Monday, May 25, 2015


Do you want to learn about another interesting application of metabarcoding? If so, keep reading:

Paleoenvironmental studies are essential to understand biodiversity changes over long timescales and to assess the relative importance of anthropogenic and environmental factors. Sedimentary ancient DNA (sedaDNA) is an emerging tool in the field of paleoecology and has proven to be a complementary approach to the use of pollen and macroremains for investigating past community changes.

The idea is that organismal DNA can be directly obtained from recent and past sediments even in the absence of visible fossils. The development of metabarcoding methods now allows massive sequencing of ancient DNA contained in such sedimentary archives. Reconstructions of ancient environments often rely on indicator taxa which requires expert knowledge, but quantitative ecological analyses through direct sequencing of environmental DNA might provide more objective information. 

A new study by a group of French colleagues reports on the use of sedaDNA to investigate plant community changes in the catchment of Lake Anterne in the northern French Alps (2063m above sea level) over the last 6400 years. 

Multivariate analysis of ecological communities is a powerful tool that allows an objective understanding of the processes determining environmental variation (Legendre & Legendre 2012), but they have seldom been applied to sedaDNA data. In this study, we combined these two approaches, using metabarcoding data from a subalpine lake, along with data on present plant species assemblages. Our purpose was to infer past vegetation dynamics in the catchment during the Holocene, and to assess the relative importance of human impacts, natural evolution of communities and variation in climatic conditions in the observed trajectories.

The study provided some in-depth insight into the recent history of plant communities and the extend of human impact. The authors conclude that subalpine pine forests and tall-herb communities were the dominant vegetation in the lake catchment before human arrival. An indicator for a this is a change to taxa from open environments, typically subalpine meadows which is the result of grazing by cattle or sheep. Indeed DNA analyses have proven the presence of cattle and/or sheep herds in the Lake Anterne catchment during the late Iron Age and the Roman period, as well as during the Middle Ages and the Modern Times.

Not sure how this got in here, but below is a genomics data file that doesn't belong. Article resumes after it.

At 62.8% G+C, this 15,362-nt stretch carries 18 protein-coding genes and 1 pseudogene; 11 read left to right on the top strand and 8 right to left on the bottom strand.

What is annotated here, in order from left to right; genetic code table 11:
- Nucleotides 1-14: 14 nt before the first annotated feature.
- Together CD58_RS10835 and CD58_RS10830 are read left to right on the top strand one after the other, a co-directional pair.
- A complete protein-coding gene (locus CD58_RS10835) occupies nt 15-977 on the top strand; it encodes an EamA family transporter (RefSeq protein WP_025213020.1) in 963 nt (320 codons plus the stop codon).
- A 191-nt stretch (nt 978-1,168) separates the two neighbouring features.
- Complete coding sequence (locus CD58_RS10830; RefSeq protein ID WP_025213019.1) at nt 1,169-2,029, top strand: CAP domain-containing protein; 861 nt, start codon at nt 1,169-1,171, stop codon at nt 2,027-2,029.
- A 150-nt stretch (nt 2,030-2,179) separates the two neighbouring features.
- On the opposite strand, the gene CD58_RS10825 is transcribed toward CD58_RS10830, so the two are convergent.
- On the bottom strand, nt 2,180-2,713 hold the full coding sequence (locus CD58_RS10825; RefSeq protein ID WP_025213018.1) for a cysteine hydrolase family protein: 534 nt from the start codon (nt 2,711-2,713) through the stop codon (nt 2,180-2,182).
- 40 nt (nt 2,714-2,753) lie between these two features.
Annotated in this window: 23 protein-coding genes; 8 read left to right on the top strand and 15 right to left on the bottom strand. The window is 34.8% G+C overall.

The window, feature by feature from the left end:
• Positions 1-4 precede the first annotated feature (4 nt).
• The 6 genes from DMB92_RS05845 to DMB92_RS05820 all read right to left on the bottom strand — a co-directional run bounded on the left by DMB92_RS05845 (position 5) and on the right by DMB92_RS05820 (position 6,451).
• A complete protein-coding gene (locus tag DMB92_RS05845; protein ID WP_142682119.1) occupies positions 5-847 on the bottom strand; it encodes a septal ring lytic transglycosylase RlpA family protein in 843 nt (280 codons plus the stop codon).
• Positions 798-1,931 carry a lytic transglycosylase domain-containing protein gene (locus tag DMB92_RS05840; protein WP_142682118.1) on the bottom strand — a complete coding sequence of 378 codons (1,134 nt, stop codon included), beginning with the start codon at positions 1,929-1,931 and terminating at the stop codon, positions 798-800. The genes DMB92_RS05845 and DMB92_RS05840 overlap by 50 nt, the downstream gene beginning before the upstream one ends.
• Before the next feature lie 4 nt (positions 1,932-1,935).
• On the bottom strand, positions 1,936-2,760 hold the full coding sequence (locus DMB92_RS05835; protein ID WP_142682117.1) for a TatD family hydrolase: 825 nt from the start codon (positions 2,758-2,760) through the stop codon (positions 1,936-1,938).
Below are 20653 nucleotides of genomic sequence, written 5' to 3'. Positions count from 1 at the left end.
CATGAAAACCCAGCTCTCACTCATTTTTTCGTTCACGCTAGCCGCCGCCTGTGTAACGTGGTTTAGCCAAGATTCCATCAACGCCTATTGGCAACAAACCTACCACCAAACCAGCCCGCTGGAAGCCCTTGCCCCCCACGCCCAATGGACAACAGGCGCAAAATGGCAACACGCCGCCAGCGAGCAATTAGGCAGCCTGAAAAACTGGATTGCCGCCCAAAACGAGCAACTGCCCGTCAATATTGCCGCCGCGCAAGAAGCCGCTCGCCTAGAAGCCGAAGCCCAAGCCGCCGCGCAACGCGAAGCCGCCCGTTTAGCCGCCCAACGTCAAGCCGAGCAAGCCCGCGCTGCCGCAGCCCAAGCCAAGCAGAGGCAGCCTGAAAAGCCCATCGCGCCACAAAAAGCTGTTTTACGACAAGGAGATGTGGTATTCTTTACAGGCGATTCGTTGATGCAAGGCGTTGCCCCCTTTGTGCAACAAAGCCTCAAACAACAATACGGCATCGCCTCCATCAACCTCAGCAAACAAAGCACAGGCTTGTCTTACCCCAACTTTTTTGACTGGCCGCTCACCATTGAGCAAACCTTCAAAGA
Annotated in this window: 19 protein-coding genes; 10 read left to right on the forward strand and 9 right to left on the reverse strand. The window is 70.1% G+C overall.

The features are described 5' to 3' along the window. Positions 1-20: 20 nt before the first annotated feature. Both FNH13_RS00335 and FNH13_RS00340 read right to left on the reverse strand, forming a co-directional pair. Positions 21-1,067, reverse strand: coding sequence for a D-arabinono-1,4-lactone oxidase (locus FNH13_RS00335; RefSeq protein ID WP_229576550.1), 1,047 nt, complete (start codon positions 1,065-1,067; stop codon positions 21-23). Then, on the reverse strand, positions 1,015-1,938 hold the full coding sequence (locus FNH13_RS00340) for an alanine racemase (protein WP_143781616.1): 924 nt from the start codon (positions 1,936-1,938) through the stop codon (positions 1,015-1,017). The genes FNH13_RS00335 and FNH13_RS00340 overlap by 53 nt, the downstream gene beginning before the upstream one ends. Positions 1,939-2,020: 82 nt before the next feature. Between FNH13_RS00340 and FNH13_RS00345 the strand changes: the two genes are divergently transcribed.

The sedaDNA-based approach currently has some limitations but offers, in addition to a relatively fast and easy protocol, some interesting perspectives. In this study, only sequences with a perfect assignment score (100%) were considered; consequently, data were highly dependent on the completeness of the reference database. In addition, the taxonomic resolution of the trnL P6 loop does not always allow identification to the species level, with barcodes often shared by several species. However, this fragment represents only a very limited part of the chloroplast DNA, less than one-one-thousandth of the whole molecule. The fact that such a small part of the chloroplast DNA can be reliably amplified demonstrates that a very large number of chloroplast DNA fragments are present in the DNA extract, and thus in the core slice. The next challenge will be to more efficiently extract the taxonomic information from those DNA fragments contained in the core. One possibility might be to directly sequence the DNA extracts using a shotgun approach (Taberlet et al. 2012c; Zhou et al. 2013). An ongoing project exists to sequence the whole chloroplast genome for approximately 4500 species of alpine flora. Shotgun sequencing combined with the availability of an exhaustive reference database containing the entire chloroplast DNA molecules creates the potential for a much more precise reconstruction of past plant communities, with identifications to the species level, and opens unprecedented avenues in paleoecology.

1 comment:

  1. I'm reading a 2009 paper by Willerslev et al on sedaDNA
    from mammoths and horses in Alaska. It occurs to me that
    perhaps human sedaDNA might also exist in the same layers
    if humans were abundant. Is this possible?